It may not be exactly a David-Goliath battle, but proponents of Amendment 1, which will be on the November ballot, are the little people up against wealthy lobbyists and many legislators in pushing for major reforms in state government.
The little people have an organization called Clean Missouri, which has some funding, but nothing compared to what big money and powerful lobbyists and legislators can muster.
The little people collected the needed signatures to put the issue of ethics reforms on the ballot. It took over a year, but they had support from all over Missouri.
One of the proponents is Patricia Schuba, from Labadie, who has been a voice for reforms, from clean air to clean government, for a long time. She is co-owner of a farm, well-educated and an activist who is willing to do battle with powerful forces. When Clean Missouri kicked off its campaign for Amendment 1 in Washington Wednesday, she said this:
hen we rein in lobbyists and get big money out of state politics, we force candidates to win our votes, debate the issues, and represent us — their constituents. Too often, the only people running for political offices are the rich or well-connected, or people who cave to special interests once they are elected. This amendment levels the playing field, making it easier for citizens to run for office. That is good for Missouri’s democracy, and we need more regular people, like us, looking out for us.”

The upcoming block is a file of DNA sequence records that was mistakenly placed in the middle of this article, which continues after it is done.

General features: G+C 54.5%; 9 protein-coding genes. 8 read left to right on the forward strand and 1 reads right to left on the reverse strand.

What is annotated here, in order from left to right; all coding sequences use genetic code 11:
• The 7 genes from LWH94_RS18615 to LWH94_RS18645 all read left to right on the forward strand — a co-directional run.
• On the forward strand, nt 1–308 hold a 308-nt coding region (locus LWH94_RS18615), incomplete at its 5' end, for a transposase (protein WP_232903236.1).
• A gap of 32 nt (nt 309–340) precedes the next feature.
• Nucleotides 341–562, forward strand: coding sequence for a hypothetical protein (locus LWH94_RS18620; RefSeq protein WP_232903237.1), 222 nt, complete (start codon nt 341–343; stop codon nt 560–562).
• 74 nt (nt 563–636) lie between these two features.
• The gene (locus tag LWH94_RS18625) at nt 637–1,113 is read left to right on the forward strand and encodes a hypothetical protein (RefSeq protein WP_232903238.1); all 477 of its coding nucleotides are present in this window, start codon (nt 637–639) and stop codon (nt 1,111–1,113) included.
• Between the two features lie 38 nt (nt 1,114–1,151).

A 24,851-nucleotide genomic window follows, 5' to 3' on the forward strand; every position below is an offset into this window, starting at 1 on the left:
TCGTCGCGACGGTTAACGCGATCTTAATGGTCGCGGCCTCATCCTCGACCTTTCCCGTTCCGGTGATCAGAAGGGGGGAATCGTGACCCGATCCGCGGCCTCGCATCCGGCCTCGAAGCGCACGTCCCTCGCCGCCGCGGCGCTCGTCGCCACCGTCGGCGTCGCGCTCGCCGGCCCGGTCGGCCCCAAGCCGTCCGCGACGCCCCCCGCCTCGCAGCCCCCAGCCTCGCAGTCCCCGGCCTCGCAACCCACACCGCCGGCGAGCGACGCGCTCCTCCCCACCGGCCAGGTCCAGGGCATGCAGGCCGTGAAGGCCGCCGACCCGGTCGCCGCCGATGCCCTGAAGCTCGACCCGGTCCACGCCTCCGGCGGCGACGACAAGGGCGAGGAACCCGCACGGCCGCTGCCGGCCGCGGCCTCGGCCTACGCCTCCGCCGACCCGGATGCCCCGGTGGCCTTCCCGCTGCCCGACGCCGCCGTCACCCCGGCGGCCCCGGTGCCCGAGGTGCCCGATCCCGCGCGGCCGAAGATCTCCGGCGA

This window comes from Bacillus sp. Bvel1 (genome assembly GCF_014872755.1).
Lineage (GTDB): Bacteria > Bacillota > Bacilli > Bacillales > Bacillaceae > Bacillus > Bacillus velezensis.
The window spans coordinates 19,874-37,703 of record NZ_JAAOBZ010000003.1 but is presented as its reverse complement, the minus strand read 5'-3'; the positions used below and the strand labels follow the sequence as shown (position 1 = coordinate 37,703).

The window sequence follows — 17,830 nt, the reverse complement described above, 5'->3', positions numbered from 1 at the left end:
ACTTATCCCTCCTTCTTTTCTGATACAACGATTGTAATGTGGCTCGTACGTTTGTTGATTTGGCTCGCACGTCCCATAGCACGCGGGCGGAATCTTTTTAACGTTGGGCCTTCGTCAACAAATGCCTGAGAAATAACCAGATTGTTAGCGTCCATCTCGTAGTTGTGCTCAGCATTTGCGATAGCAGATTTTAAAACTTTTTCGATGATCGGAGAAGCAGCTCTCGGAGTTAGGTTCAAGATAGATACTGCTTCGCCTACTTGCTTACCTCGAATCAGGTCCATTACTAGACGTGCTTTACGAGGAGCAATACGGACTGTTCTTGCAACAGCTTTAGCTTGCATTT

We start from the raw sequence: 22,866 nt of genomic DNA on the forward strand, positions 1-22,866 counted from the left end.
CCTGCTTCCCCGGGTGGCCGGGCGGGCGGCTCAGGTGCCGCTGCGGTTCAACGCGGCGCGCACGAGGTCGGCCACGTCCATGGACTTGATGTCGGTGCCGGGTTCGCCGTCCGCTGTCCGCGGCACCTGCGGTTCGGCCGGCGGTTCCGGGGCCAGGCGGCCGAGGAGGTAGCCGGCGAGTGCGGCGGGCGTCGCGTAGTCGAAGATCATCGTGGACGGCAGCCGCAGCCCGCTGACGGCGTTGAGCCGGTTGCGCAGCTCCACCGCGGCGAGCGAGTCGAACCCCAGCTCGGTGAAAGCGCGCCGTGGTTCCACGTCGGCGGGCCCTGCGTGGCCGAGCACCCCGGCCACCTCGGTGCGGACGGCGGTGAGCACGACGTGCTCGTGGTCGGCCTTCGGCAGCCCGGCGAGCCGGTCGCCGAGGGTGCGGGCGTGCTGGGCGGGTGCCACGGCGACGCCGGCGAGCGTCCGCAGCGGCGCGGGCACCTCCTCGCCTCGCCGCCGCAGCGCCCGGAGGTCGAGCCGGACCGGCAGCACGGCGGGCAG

ngie Dunlap, board member of the League of Women Voters of Metro St. Louis, added: “Lobbyists, big donors and small groups of political insiders have too much control and influence over Missouri state government. Amendment 1 is an opportunity to make our state government more
transparent and limit the power of lobbyists and big money donors in our Legislature.”
Amendment 1 would eliminate nearly all gifts to members of the General Assembly; require that legislative records be open to the public; establish a two-year waiting period for General Assembly members to become lobbyists after leaving office; lower campaign gifts to legislative candidates; and ensure that neither party is given an unfair advantage when new district maps are drawn after census figures are known.
Politicians, that is many of them, are attacking Amendment 1 because of the redistricting requirement. They don’t want to give added public attention to gifts to members of the General Assembly, campaign contributions, the influence lobbyists have due to the money-force they represent and the current secrecy in government.
In other words, most officeholders who would be affected don’t want matters to change. They like the status quo. They eat up the perks given. Lobbyists, that is many of them, like things the way they are.
Money corrupts. It’s present in state government. Clean Missouri, if passed, would be a major ethics reform measure. If you really want to limit the money-influence environment in state government, you will vote for Amendment 1.